Asymchem Pervades China | July 28, 2008 Issue - Vol. 86 Issue 30 | Chemical & Engineering News
Volume 86 Issue 30 | Web Exclusive
Issue Date: July 28, 2008

Asymchem Pervades China

Department: Business
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NETWORK U.S.-based Asymchem operates in many Chinese locations


» Chinese Advantage Rooted In The U.S.
Aiming to offer the best, some Chinese entrepreneurs base their companies in the U.S. but do R&D and production in China
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NETWORK U.S.-based Asymchem operates in many Chinese locations


» Chinese Advantage Rooted In The U.S.
Aiming to offer the best, some Chinese entrepreneurs base their companies in the U.S. but do R&D and production in China

Few chemistry services companies that operate facilities in China find the need to use a map to explain where their facilities are. But it's hard to get an idea of what Asymchem is all about without looking at a map of China. The company's R&D and production facilities are spread throughout the vast country.

Although its headquarters are in North Carolina, Asymchem maintains its research and manufacturing facilities in northeast, east, and southwest China. According to the company's founder and chief executive officer, Hao Hong, spreading out is the best way to take advantage of the many benefits of operating in China.

In Fuxin to the northeast, where Asymchem makes intermediates and other bulk chemicals, the company is taking advantage of low electricity rates and access to raw materials at good prices. It now employs about 600 people there, many of whom were hired from a local chemical producer that went bankrupt.

Farther northeast, the company is building a plant in Dunhua that will source raw materials from a major manufacturer of bulk chemicals, nearby Jilin Petrochemical. About 1,000 miles south, near Shanghai, Asymchem's Hangzhou office serves mostly as a base for purchasing fine chemicals from the many producers located in the area. In the southwest city of Chengdu, where costs are low and chemists numerous, Asymchem is hoping to set up another R&D and production base.

A two-hour drive from Beijing, where Asymchem maintains a business office, is the city of Tianjin, Asymchem's China hub. The company employs 450 people in its labs there and 150 in production and administration. Tianjin gave Asymchem the red-carpet treatment, Hong says. "We're viewed as high-tech, so we get almost-free land and utilities at preferential rates." Spread over two sites in Tianjin, the company operates labs for process development and analytical research, kilo labs, and a pilot plant built to comply with the Food & Drug Administration's current Good Manufacturing Practices standards.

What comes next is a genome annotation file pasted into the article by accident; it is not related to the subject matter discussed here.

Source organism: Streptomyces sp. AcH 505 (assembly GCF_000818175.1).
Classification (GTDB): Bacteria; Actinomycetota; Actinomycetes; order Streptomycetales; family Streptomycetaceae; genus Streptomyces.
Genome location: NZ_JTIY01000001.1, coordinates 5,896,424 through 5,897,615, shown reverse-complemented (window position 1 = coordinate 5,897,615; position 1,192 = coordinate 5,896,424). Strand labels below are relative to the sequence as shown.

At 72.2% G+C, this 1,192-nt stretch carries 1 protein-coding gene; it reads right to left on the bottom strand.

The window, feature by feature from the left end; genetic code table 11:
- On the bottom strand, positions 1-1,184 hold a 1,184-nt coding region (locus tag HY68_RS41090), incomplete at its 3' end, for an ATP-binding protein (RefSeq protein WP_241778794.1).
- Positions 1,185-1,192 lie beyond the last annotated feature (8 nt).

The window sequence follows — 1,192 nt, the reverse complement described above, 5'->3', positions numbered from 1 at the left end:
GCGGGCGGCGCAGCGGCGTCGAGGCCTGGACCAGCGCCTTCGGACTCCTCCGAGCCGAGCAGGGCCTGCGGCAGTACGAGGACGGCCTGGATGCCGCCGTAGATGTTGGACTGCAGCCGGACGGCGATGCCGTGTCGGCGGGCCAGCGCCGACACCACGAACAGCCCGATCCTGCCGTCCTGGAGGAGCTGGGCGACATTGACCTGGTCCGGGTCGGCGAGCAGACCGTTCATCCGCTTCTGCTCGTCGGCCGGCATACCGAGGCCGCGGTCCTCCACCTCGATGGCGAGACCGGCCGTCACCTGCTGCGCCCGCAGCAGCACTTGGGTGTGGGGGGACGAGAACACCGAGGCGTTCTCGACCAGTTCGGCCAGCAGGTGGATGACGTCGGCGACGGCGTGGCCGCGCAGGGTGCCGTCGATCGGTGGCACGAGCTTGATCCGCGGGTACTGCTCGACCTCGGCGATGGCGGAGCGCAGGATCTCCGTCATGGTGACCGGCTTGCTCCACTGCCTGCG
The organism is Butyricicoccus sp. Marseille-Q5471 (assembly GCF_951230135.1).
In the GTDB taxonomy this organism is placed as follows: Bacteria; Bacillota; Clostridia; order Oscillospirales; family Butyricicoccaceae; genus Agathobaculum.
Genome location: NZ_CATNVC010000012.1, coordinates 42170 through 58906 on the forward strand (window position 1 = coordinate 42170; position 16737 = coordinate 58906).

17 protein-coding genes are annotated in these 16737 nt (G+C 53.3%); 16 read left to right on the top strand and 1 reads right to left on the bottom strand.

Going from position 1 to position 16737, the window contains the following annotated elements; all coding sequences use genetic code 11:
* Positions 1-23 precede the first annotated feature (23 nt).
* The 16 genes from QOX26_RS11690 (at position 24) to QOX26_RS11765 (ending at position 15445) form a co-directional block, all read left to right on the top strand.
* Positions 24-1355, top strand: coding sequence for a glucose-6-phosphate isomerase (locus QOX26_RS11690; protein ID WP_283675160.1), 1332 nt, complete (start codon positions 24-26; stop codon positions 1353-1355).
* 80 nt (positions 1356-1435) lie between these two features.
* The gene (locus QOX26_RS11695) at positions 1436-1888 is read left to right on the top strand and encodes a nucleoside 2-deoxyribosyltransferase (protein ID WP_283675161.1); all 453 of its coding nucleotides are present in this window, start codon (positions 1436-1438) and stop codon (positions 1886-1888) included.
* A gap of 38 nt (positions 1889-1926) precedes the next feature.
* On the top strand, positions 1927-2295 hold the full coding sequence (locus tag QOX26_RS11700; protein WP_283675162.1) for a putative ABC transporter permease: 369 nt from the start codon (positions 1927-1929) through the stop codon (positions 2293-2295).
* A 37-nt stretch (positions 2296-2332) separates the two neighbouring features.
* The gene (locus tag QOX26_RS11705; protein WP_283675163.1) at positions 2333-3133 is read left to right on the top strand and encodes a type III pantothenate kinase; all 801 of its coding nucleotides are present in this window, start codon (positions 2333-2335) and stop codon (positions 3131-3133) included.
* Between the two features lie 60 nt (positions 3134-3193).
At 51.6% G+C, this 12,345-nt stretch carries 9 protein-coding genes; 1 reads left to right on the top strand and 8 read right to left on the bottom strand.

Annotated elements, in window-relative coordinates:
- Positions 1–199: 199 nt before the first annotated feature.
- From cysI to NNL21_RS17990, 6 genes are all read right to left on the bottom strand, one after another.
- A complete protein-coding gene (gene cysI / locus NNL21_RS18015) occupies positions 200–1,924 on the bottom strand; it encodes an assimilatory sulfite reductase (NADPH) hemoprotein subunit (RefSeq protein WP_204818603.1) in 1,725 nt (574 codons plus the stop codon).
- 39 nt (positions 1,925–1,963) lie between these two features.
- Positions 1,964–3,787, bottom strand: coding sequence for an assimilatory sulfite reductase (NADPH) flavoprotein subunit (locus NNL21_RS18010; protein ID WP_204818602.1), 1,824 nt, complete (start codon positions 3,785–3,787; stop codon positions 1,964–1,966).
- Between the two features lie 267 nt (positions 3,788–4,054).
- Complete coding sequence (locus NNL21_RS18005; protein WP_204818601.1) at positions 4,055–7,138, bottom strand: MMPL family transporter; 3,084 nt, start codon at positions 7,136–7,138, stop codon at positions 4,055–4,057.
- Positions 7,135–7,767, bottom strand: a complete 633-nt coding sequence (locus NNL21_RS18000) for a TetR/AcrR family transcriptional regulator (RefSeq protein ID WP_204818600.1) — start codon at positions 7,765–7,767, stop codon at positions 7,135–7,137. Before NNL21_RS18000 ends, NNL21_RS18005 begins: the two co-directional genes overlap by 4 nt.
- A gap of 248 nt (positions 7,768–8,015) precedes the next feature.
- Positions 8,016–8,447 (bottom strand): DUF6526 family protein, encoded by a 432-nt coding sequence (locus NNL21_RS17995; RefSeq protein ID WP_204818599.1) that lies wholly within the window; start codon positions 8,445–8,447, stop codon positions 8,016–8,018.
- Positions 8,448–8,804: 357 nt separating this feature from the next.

Asymchem conducts process and analytical R&D at the newer of its Tianjin sites. Located in the Tianjin Economic Development Area, the site includes ample empty land that is being readied for the construction of additional facilities such as a formulation unit.

A visit to the newly built process development and analytical labs reveals equipment such as an X-ray diffractometer, several nuclear magnetic resonance spectrometers, and a room fitted with instrumentation such as calorimeters for conducting process safety experiments. Jack Chen, Asymchem's senior director of chemical development, says it's important to determine whether a new process poses unexpected safety hazards before it's scaled up.

The labs and nearby multipurpose plant, where operators produce batches of active pharmaceuticals ingredients that will be used in human trials, appear to be run according to strict management standards. There isn't an employee in sight who is not wearing safety glasses while handling chemicals.

Hong says he won't take cost-cutting steps if they compromise the quality of his products, the safety of his employees, or the environmental footprint of his facilities. "We're an American company that offers U.S. standards of safety and quality while at the same time taking advantage of whatever China can provide that is lower cost."

Although Asymchem covers a lot territory, it generally operates in areas where Hong has lived. He grew up in the northeast province of Jilin and, as a young man, was sent to work for five years as a lumberjack in the forests near Dunhua during the Cultural Revolution, which ended in 1976. "The work was extremely dangerous," Hong recalls. After leaving the forest, he moved to Sichuan, where he completed his undergraduate studies in Chengdu. He eventually moved to the U.S., where he was initially an academic. He worked as a postdoc at the University of Georgia and was a research assistant at North Carolina State University.

 

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